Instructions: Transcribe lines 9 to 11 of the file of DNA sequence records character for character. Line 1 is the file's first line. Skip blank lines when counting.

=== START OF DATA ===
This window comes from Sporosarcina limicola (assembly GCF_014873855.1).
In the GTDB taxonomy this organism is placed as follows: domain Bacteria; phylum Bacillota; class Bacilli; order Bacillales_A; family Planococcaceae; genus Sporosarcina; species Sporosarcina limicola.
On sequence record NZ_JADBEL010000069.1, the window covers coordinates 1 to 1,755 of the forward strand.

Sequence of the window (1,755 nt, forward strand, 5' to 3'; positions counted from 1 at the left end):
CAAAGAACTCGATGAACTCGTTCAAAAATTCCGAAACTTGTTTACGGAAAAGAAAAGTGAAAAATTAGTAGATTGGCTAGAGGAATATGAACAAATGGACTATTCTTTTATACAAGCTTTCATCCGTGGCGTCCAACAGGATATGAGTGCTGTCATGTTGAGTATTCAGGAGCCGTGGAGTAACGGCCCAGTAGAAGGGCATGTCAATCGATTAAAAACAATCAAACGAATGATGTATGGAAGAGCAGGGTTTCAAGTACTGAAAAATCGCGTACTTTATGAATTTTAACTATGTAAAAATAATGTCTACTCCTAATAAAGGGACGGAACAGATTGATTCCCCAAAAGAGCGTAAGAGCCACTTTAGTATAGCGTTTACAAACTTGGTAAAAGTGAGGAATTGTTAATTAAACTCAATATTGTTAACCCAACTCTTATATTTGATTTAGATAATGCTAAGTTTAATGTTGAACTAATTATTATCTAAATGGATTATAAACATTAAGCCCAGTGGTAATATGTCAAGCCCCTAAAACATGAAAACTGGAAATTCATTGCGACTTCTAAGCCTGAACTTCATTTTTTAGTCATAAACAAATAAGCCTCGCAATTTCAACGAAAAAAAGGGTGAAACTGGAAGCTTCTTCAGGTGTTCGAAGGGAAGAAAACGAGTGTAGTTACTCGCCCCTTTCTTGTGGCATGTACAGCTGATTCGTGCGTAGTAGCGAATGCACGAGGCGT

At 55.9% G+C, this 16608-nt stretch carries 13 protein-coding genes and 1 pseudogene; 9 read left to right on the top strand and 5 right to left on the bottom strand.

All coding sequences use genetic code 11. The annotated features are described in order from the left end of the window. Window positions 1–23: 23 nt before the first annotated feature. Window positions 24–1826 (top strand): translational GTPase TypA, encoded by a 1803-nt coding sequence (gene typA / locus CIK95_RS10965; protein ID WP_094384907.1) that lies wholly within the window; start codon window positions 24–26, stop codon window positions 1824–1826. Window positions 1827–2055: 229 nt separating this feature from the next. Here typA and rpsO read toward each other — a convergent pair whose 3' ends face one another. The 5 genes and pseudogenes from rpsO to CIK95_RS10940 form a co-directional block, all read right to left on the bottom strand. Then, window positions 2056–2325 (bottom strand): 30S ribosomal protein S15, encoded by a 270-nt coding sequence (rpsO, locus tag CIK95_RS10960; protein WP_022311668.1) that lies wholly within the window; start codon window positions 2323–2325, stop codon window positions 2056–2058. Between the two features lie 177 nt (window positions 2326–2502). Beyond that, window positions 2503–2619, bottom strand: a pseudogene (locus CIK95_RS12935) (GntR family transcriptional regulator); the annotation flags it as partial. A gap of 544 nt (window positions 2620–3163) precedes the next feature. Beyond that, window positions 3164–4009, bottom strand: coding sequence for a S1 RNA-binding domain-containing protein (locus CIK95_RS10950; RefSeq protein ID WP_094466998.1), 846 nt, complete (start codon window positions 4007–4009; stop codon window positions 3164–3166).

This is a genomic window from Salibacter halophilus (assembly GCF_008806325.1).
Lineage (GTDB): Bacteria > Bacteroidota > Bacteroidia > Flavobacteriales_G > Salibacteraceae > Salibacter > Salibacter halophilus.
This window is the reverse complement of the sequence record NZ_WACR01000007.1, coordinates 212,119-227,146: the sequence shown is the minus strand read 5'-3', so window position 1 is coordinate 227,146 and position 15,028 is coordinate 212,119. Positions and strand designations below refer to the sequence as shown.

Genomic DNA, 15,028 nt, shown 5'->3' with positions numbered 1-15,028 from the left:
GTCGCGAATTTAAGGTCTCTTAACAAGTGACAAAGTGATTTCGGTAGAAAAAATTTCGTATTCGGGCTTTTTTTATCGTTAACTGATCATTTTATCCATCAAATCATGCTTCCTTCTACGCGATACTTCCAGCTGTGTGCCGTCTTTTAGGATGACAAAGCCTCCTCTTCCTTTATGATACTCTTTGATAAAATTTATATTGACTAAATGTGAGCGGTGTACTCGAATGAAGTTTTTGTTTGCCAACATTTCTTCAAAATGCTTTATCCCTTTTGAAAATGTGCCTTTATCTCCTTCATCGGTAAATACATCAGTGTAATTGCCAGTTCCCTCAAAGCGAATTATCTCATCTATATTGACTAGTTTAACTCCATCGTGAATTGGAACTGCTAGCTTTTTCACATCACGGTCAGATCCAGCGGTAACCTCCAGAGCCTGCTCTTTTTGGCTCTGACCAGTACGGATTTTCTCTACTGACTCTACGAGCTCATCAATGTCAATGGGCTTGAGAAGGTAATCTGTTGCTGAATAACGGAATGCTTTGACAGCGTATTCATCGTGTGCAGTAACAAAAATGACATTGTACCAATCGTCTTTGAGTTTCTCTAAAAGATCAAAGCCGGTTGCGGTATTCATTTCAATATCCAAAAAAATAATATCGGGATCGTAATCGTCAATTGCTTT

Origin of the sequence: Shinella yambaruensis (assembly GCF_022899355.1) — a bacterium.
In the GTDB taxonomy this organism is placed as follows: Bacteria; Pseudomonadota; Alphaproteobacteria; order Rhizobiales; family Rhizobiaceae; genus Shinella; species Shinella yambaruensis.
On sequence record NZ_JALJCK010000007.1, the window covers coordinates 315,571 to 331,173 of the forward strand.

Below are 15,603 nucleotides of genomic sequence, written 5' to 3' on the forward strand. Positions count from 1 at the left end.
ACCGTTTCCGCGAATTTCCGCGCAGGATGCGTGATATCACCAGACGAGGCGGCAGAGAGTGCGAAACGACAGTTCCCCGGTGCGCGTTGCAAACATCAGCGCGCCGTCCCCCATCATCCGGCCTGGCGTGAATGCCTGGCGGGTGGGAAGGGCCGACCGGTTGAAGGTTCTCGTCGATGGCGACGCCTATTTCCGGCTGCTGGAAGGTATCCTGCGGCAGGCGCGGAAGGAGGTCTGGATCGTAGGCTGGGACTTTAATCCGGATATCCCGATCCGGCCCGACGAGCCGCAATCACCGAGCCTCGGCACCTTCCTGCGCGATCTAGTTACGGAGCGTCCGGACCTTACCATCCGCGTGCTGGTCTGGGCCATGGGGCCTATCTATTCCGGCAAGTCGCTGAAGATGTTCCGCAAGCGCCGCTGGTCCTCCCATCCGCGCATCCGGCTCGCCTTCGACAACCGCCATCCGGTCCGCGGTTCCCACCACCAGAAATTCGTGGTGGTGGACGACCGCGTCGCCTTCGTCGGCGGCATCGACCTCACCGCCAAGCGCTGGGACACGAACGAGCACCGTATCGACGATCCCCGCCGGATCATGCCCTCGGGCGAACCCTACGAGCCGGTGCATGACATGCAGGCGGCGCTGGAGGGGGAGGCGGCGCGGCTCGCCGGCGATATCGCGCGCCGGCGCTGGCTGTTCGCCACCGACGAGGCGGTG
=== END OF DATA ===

Lineage (GTDB): Bacteria > Bacteroidota > Bacteroidia > Flavobacteriales_G > Salibacteraceae > Salibacter > Salibacter halophilus.
This window is the reverse complement of the sequence record NZ_WACR01000007.1, coordinates 212,119-227,146: the sequence shown is the minus strand read 5'-3', so window position 1 is coordinate 227,146 and position 15,028 is coordinate 212,119. Positions and strand designations below refer to the sequence as shown.

Genomic DNA, 15,028 nt, shown 5'->3' with positions numbered 1-15,028 from the left: